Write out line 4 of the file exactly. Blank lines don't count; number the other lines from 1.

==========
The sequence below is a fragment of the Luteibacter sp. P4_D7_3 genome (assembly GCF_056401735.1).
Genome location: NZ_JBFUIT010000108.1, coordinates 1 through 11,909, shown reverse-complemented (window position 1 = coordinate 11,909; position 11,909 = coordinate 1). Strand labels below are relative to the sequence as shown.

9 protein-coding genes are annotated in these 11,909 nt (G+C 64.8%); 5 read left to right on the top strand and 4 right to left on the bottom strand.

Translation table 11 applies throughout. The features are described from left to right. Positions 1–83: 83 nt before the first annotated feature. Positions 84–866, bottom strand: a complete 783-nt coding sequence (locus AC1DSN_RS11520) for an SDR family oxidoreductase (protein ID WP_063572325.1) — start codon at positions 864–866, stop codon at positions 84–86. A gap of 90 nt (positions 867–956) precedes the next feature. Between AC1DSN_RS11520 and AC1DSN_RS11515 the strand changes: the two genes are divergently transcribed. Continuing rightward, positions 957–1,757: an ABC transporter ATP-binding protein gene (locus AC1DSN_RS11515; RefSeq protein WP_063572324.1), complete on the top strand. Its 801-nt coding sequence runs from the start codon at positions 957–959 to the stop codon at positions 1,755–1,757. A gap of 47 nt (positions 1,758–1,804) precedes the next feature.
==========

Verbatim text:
Translation table 11 applies throughout. The features are described from left to right. Positions 1–83: 83 nt before the first annotated feature. Positions 84–866, bottom strand: a complete 783-nt coding sequence (locus AC1DSN_RS11520) for an SDR family oxidoreductase (protein ID WP_063572325.1) — start codon at positions 864–866, stop codon at positions 84–86. A gap of 90 nt (positions 867–956) precedes the next feature. Between AC1DSN_RS11520 and AC1DSN_RS11515 the strand changes: the two genes are divergently transcribed. Continuing rightward, positions 957–1,757: an ABC transporter ATP-binding protein gene (locus AC1DSN_RS11515; RefSeq protein WP_063572324.1), complete on the top strand. Its 801-nt coding sequence runs from the start codon at positions 957–959 to the stop codon at positions 1,755–1,757. A gap of 47 nt (positions 1,758–1,804) precedes the next feature.